66 Responses to “"Both"”

  1. corydodt says:

    That sign has bigger issues than “Both”.

    • aperturehead says:

      Sign text is not book text. Public signs are meant to convey short bursts of meaning to people either driving by or walking by (or BOTH) – someone being pulled along by a speedy Great Dane in a park is not going to have time to divine inaccuracies in a sign – I am not ashamed to admit that I understood the meaning of this sign. And if I’m not mistaken, this appears to be simply a thrown together temporary sign, cello-taped to a standard backing.

      PS -I think a better re-write of the sign would be…


  2. You can never have too much leading…

    • Quiet Wyatt says:

      I like the way the first two lines read as self-contained koans:

      “Please do not leave food.”

      “Waste in the park as it is.”

  3. Category says:

    Typography geek, or poetry heaven?

    I choose the latter

  4. Warren_Terra says:

    Their grammar is unfortunate, but their meaning is clear and perfectly appropriate. Must everything be nitpicked to a global audience? Maybe there’s something especially funny about this error, or it could be that signmakers are systematically making errors of this sort – but the size of your audience just makes me feel sorry for the poor fellow that made the minor error.

  5. Ian Wood says:

    It is two things! It is unsightly, encourages vermin, and—three! Three things! It is unsightly, encourages vermin, and promotes disease! Though technically the first is a quality possessed by food waste rather than a result of its presence, so it is one thing, and causes two other things!

    No one expects the Borough of Hackney Parks Commission!

  6. robcat2075 says:

    Is that even real?  The perspective of the type and the paper it is on and the sign holder it is in seem not to be all in the same world.

    • Lobster says:

       Yeah, the sign’s at an angle and the words are straight, as if they’d been added to a picture rather than a sign.

    • Snig says:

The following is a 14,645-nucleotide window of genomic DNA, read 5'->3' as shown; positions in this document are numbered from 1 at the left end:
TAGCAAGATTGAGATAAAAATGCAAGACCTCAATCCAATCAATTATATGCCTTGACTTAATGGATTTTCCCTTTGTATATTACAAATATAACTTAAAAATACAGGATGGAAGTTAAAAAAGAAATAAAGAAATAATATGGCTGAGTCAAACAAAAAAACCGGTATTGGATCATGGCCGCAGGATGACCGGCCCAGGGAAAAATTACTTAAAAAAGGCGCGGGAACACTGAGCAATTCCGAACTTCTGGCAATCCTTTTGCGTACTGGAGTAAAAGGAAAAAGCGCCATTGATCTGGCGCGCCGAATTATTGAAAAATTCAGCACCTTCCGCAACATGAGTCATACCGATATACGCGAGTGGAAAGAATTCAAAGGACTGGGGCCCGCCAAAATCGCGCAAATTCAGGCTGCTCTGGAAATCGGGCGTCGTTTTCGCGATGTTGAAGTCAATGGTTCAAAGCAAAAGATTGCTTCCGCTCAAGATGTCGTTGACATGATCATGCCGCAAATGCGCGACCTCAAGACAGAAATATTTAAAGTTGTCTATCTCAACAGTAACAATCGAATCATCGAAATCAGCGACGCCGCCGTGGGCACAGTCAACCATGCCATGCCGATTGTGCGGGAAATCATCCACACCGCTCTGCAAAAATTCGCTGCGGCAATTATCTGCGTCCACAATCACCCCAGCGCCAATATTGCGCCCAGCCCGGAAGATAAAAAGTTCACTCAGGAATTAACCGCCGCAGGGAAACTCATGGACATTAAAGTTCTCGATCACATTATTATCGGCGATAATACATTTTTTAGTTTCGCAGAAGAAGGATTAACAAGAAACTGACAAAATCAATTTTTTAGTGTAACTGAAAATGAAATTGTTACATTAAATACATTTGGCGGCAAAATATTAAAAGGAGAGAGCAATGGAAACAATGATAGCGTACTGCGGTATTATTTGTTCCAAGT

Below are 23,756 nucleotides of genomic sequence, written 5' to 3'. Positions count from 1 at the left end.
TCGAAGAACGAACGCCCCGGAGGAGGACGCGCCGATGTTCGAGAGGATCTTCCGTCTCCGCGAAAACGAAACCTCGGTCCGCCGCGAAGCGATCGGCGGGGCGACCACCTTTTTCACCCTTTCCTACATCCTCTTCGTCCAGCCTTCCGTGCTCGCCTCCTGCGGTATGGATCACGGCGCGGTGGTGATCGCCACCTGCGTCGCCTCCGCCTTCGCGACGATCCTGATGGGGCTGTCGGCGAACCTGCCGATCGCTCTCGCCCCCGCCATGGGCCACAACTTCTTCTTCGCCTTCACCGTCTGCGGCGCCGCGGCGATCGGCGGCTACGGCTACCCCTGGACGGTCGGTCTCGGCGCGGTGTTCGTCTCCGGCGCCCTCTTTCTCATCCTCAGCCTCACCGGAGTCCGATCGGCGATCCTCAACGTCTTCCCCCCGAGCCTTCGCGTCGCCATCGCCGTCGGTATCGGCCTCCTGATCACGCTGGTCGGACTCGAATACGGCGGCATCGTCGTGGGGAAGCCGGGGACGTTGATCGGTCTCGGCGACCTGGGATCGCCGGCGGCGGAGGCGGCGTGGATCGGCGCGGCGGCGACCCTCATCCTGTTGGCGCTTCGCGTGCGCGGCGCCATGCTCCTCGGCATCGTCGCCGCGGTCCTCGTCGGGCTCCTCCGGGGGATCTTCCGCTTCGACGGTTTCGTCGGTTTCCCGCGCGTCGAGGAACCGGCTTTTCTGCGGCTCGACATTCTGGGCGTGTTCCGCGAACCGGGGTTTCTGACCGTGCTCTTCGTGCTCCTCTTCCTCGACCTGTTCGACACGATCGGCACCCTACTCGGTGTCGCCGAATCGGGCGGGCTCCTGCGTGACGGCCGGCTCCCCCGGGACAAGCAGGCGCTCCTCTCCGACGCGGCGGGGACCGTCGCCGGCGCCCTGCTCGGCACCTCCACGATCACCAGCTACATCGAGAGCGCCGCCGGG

It’s an extradimensional gate to a plane of Eldritch non-euclidean grammar.  It has enveloped you, and now all your emails, all your texts, all your lolcats, even your sexts, will seem normal when sent, but will arrive with the Grammar Out of Space. You will soon hear the Shoreditch Horror chuckling (gasping? beatboxing?) from the next room.

      • bardfinn says:

        If it’s Cory’s Shoreditch Horror, you will soon be awakened by it hammering, drilling, and sawing as it renovates R’yleh into an illegal hotel.

  7. Guest says:


  8. Matthew Bondy says:

    The part about promoting disease is odd. I suppose if someone were to eat discarded food that might cause problems. Or do they mean through encouraging vermin discarded food would promote diseases. I do recall something about London and the bubonic plague…

  9. Howard Brown says:

    unsightly and (encourages vermin and promotes disease)

  10. It would seem to me that the poor downtrodden vermin of the world could use encouragement more than anyone. How else are they ever going to muster the will and determination to pull themselves up by their bootstraps, and rise to the level of common nuisance?

  11. Whatever its errors and idiosyncrasies, it’s so much more literate than a similar sign on this side of the Atlantic. In fact, where I come from, it’d just be pictograms, I suppose.

    • euansmith says:


    • bardfinn says:

      A false equivalency.

      The difference here is, that someone was paid* to produce this …

      Gem of the English language …

      whereas there are deserving professionals, unemployed and underemployed, who continue their search for scrivenly util.

      No one here is oppressing, socially stigmatising, or denying the author of this sign access to the Internet’s bountiful cornucopia.

      We are bemoaning the (lack of) government of Hackney, of which this sign is a small and easily-digested token.